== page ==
LETTERS FROM IWO JIMA (2006). Before this picture, director Clint Eastwood had already helmed one film in 2006: Flags of Our Fathers, a look at the American soldiers who hoisted Old Glory on the Pacific island of Iwo Jima during the World War II battle. Whereas the respectable Flags provided the Yankee point of view, this superior picture, one of last year's best, gives us the perspective of the Japanese soldiers who fought and, for the most part, died in this bloody skirmish. Eastwood and scripters Paul Haggis and Iris Yamashita stay away from the politics of the war in the Pacific, choosing instead to focus on the humanity of the Japanese men required to defend this island from a U.S. takeover. The name actor attached to Letters is the magnetic Ken Watanabe (The Last Samurai); he plays General Kuribayashi, a sensible leader who knows that he and his army are doomed but still does the best he can in an impossible situation. War movies used to be a dime-a-dozen in Hollywood, but recent times have seen them become almost as rare as the Western and the musical. Here's one that comes along at the right time. As Bush continues to play bloodthirsty warlord at the expense of American lives, here's a film that reminds the rest of us that all soldiers have names and faces -- and most deserve better than to end up as body bag fodder simply to serve the interests of petty tyrants. Winner of the Best Sound Editing Oscar, this also earned nominations for Best Picture, Director and Original Screenplay. Extras in the two-disc DVD set include a making-of featurette, a discussion with cast members concerning their characters, and footage from the world premiere in Tokyo.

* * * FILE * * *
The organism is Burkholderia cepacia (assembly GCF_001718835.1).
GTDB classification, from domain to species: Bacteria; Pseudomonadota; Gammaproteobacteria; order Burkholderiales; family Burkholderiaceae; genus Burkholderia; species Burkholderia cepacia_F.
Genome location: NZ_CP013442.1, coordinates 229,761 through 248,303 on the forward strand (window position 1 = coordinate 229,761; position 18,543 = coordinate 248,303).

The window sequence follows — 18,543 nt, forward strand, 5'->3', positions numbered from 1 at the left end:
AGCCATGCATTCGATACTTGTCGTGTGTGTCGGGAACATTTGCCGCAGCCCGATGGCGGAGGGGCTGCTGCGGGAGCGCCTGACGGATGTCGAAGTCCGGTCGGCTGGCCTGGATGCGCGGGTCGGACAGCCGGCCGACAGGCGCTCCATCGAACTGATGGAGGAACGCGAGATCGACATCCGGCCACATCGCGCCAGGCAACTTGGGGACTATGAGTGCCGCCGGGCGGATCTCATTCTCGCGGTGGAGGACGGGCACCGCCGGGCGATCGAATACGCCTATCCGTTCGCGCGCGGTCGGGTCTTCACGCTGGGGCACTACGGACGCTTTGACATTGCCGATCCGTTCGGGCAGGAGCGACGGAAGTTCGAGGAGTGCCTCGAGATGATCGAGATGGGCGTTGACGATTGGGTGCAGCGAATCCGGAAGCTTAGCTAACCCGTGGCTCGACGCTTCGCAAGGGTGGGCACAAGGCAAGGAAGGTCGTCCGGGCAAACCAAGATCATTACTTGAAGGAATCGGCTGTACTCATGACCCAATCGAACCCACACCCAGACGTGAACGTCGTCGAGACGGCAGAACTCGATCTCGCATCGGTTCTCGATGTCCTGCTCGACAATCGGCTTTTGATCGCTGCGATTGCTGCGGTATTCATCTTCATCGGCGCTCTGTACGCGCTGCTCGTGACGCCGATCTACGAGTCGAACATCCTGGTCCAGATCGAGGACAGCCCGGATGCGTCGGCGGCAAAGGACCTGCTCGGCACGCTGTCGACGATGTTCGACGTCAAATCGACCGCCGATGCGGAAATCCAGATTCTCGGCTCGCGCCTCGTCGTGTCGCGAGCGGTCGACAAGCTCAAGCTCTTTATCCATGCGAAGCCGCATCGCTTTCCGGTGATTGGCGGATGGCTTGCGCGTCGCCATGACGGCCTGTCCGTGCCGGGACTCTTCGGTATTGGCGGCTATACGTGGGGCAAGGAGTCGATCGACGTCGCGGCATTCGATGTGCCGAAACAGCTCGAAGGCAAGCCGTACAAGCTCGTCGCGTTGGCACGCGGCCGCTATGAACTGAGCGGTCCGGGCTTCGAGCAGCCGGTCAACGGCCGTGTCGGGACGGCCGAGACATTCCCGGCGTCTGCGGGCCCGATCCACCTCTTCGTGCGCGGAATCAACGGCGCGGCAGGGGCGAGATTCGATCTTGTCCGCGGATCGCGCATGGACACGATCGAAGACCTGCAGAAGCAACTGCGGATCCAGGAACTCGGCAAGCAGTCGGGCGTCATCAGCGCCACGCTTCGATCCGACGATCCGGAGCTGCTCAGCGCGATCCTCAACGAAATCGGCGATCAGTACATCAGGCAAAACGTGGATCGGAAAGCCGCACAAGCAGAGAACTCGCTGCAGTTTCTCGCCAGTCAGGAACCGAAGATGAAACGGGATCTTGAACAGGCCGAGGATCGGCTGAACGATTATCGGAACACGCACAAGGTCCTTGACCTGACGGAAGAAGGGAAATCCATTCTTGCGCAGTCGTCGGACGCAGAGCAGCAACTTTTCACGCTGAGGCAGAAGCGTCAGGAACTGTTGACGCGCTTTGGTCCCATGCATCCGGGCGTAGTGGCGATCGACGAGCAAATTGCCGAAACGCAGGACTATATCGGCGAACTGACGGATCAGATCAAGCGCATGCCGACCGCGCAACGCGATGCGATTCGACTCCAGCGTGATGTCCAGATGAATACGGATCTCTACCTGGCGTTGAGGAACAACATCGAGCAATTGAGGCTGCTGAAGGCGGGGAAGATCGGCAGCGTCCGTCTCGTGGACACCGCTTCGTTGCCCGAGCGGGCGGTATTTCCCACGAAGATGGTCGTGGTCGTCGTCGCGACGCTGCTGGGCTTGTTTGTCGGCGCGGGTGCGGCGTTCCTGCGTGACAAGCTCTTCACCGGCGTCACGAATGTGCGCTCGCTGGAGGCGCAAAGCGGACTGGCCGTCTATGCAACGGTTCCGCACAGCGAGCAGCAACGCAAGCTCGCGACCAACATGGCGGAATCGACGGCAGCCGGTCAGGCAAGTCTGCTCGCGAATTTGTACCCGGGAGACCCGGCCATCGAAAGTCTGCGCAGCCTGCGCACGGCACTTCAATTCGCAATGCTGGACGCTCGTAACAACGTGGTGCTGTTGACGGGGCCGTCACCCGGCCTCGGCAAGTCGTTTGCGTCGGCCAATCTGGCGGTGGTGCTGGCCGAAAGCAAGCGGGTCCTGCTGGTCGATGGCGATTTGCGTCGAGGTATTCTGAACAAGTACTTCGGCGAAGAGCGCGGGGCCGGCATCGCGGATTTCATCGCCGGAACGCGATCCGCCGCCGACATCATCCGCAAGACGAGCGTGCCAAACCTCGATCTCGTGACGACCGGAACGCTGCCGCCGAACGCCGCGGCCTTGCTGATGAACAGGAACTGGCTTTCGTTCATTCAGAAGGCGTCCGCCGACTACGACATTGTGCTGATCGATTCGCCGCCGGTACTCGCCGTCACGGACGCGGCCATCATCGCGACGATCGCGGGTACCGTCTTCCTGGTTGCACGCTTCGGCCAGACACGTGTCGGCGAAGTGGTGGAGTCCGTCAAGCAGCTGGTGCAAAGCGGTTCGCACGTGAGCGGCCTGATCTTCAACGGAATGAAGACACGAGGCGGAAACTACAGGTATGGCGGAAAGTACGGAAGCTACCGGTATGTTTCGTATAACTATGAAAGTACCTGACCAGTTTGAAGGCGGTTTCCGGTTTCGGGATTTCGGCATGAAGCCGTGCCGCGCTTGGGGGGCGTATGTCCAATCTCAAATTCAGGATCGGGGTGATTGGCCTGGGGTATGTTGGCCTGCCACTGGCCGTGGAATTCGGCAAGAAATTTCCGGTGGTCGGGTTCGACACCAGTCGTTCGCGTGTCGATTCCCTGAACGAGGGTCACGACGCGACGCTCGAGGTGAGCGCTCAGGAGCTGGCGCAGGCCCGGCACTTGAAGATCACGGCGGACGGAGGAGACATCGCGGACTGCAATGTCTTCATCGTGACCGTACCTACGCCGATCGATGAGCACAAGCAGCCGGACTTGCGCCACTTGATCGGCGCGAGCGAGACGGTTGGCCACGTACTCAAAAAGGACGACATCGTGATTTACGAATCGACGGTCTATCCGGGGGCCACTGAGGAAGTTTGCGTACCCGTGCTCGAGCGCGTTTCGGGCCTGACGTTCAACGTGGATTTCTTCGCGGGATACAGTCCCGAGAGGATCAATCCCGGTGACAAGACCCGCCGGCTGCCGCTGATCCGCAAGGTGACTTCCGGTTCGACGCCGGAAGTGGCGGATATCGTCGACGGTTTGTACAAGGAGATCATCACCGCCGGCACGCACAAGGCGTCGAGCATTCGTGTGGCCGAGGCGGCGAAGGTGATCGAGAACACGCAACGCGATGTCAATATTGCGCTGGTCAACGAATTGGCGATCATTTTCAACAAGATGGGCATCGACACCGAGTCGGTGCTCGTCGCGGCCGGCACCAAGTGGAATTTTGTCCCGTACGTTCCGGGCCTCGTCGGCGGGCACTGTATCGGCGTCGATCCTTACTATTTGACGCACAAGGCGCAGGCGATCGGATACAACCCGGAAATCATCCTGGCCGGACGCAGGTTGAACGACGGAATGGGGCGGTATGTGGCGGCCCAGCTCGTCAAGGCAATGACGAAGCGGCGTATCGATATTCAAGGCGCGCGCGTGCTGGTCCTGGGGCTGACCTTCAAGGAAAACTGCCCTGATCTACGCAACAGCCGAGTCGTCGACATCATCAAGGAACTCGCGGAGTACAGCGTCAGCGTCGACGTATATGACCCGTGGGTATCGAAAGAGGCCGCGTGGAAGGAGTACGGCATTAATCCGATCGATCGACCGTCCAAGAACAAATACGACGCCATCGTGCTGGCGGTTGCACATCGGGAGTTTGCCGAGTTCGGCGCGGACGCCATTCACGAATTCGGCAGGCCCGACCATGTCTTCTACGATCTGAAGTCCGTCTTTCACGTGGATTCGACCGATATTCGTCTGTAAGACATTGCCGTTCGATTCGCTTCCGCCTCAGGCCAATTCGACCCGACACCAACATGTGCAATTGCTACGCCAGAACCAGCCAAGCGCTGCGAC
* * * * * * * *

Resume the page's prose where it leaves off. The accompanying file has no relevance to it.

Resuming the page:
THE THIRD MAN (1949). This collaboration between director Carol Reed and writer Graham Greene (who also teamed on 1948's The Fallen Idol and 1959's Our Man In Havana) is one of those rare birds that improves with subsequent viewings, which is saying a lot since an initial viewing immediately pegs it as a cinematic masterpiece. This British gem, in which hack American author Holly Martins (Joseph Cotten) searches for his shady friend Harry Lime (Orson Welles) in post-WWII Vienna, is notable for many achievements: Welles' first appearance in the film, rightly regarded as one of the greatest entrances in cinema history; Anton Karas' excellent zither score, a far cry from the lush orchestrations heard in most motion pictures at the time; Robert Krasker's startling cinematography, which deservedly received an Academy Award (the picture received additional Oscar nominations for Best Director and Best Film Editing); Greene's scintillating dialogue ("I don't want another murder in this case," Trevor Howard's Major Calloway tells Martins, "and you were born to be murdered"); and Harry Lime's legendary "cuckoo clock" speech, written by Welles himself. Extras in the two-disc DVD set -- another bang-up job from the Criterion label -- include an audio commentary by director Steven Soderbergh and screenwriter Tony Gilroy, a separate audio commentary by film scholar Dana Polan, a video introduction by Peter Bogdanovich, a 90-minute making-of documentary, an hour-long interview with Greene, archival footage of Vienna after the war, a look at the original U.K. press book, and the film's alternate opening narration for the U.S. version.